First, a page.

A hardy, perennial, shade tolerant, self-seeding vegetable with a long taproot that can be eaten all year round. The best bit to eat though are the flowering shoots.
I have no idea why it is called Turkish rocket (latin name – Bunias orientalis) as it is nothing like what people typically think of as rocket (Eruca vesicaria subsp. Sativa) or wild rocket (Diplotaxis tenuifolia). All three of those rockets are, however, all part of the Brassica family. Bunias doesn’t look like the other 2 rockets and it doesn’t taste like them either.
How to grow
They can easily be grown from seed. As far as I know seeds are only available online but be careful and make sure you are buying Bunias orientalis because I’ve seen seeds marketed as Turkish rocket that look like they are just rocket. Turkish rocket can be slow to germinate so you do need to be a bit patient. I’d recommend starting them in pots indoors as they can look quite a bit like dandelion seedlings at the start with a similar rosette of leaves. This also gives you time to decide on a permanent patch.
The plants like a bit of sun but they do very well in quite a bit of shade. Our Turkish rocket patch is by the apple tree next to a tall fence. In the summer it sits in the dappled shade of the little apple tree in the morning and the shade of the fence most of the afternoon but in the winter I don’t think the low sun shines on it at all. They don’t do particularly well in pots because they have a deep taproot. However, they do very well in just about any type of soil. They have thrived in our heavy clay. This deep taproot can reach down many feet to get nutrients and water. This means it does very well in drought. This also means you need to choose your patch wisely because once it establishes itself it becomes quite hard to dig up. I haven’t seen it for myself, but I have read that if any of the root is left behind, the plant will return. It can also self seed merrily, but we’ve not really left any of the flowers.
Most of the leaves are in a rosette around the base. The flower stalks can extend up to around 80 cm tall. If left to flower you get yellow flowers with the four petals typical of brassicas.
The plant is very hardy and can survive a very cold winter and come back fine the next year. I found with the mild winter we had last year we still had the rosette of leaves at the base.
How to harvest
The leaves and the flower shoots are edible. Leaves are available all year round. I don’t usually harvest any over the winter as it doesn’t seem to have many leaves, whilst my perennial kales and purple tree collard do very well over winter. The flower shoots start in late spring (making it a good edible for the hungry gap) and can continue in flushes through the summer. If you don’t want it to self seed, it’s no chore to eat all of the flower shoots. They are best when the buds are still closed.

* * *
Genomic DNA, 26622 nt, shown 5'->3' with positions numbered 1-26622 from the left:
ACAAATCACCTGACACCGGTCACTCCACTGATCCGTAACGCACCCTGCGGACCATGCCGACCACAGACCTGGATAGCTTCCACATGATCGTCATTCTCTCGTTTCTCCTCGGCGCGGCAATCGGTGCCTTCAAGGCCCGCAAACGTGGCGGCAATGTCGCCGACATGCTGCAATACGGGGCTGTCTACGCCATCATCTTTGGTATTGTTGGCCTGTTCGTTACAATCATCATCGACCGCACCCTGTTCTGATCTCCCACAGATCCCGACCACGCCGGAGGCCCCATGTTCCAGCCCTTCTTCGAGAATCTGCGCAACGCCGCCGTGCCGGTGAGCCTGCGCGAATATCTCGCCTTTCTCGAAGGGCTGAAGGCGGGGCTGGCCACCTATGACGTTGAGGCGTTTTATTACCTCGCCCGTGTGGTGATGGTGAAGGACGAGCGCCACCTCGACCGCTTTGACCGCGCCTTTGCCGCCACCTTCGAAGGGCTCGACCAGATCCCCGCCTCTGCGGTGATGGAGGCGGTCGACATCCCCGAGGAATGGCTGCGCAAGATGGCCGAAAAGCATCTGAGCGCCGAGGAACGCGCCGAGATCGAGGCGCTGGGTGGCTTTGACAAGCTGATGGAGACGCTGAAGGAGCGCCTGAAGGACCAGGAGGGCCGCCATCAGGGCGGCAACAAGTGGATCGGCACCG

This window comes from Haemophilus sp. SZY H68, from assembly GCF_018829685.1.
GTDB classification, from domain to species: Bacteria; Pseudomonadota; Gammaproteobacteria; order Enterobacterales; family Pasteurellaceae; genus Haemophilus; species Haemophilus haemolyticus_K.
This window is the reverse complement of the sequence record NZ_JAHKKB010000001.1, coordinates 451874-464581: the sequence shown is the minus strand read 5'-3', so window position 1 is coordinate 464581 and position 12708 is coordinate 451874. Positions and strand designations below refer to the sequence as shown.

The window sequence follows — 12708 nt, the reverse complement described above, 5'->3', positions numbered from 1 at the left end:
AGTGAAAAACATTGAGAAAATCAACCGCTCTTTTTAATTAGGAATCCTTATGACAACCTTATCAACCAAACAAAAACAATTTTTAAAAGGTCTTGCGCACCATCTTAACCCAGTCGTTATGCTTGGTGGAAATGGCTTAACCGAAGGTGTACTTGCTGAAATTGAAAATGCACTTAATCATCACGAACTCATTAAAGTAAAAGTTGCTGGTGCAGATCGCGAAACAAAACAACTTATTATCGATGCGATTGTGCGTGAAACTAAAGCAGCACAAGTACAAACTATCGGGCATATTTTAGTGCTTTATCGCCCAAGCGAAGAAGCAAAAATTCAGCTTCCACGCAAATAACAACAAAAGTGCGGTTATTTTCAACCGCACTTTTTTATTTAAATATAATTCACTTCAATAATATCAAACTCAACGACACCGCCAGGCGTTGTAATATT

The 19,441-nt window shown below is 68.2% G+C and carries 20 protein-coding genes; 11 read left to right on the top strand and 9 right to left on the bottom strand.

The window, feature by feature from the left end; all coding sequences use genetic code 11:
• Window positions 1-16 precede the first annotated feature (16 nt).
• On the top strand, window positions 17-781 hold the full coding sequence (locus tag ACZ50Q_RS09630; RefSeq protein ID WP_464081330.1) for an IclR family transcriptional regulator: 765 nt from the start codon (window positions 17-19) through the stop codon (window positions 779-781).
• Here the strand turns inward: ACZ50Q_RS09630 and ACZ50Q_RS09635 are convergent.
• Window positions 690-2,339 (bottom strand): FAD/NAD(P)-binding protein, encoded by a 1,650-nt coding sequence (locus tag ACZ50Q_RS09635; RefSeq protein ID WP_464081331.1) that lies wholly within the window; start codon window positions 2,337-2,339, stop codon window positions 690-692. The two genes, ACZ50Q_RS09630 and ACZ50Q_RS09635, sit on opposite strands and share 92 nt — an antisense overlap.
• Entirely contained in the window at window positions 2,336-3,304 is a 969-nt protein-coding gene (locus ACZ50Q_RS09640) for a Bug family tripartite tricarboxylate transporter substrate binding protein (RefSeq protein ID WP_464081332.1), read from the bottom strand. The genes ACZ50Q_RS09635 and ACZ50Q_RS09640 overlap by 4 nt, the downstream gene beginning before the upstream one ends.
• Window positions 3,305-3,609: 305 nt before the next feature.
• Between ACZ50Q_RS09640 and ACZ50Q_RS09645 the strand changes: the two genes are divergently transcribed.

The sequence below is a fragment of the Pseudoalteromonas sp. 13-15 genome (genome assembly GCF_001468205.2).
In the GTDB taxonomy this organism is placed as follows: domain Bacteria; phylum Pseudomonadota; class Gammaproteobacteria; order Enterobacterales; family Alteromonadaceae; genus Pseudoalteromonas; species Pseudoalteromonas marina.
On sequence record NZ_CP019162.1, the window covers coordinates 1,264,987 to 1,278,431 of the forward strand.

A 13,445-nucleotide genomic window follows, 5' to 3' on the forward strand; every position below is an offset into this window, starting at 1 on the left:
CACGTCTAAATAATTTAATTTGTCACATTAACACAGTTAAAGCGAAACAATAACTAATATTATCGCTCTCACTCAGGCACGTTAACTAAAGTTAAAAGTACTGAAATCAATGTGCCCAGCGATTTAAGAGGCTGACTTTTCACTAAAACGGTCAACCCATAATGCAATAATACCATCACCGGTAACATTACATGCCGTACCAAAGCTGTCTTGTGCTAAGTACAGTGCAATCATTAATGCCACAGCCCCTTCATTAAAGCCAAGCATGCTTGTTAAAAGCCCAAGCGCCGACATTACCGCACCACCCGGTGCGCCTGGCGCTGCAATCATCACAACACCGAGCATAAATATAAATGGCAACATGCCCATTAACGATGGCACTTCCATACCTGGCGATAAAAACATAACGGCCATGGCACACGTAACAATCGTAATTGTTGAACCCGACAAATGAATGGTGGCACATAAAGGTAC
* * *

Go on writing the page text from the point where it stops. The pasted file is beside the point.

How to eat
I wouldn’t recommend eating the leaves raw. They can be a bit bitter especially in the height of summer. To combat the bitterness, you can blanche with some salty hot water, then drain and discard that water. Then cook again in any manner of choosing, e.g. frying in a bit of oil, boiling, adding to sauces or stews.
The flower shoots are the best bit and can be eaten like purple sprouting broccoli. They taste a little bit like a cross between purple sprouting broccoli and mustard greens. The texture doesn’t quite have the same bite as purple sprouting broccoli. It is more like the stems of the Chinese vegetable choi sum.
I only added this bit because one of the best things about this plant is that I have never seen any pests on it. It seems to be untroubled by my usual brassica diseases like powdery mildew. It grows like a weed and doesn’t need any tending at all. It’s true that I have only had it for 2 1/2 years but in that time after the original sowing and then planting out all I’ve done is harvest and eat.
Short version: A sweet and mild allium (onion garlic family), that is an invasive, self-seeding, hardy, perennial that grows fine in the shade in pretty much all soil. The leaves, flowers, seed pods and bulbs taste great. There is something to harvest almost all year round and most importantly it works as a cut and come again mildly oniony vegetable over the hungry gap.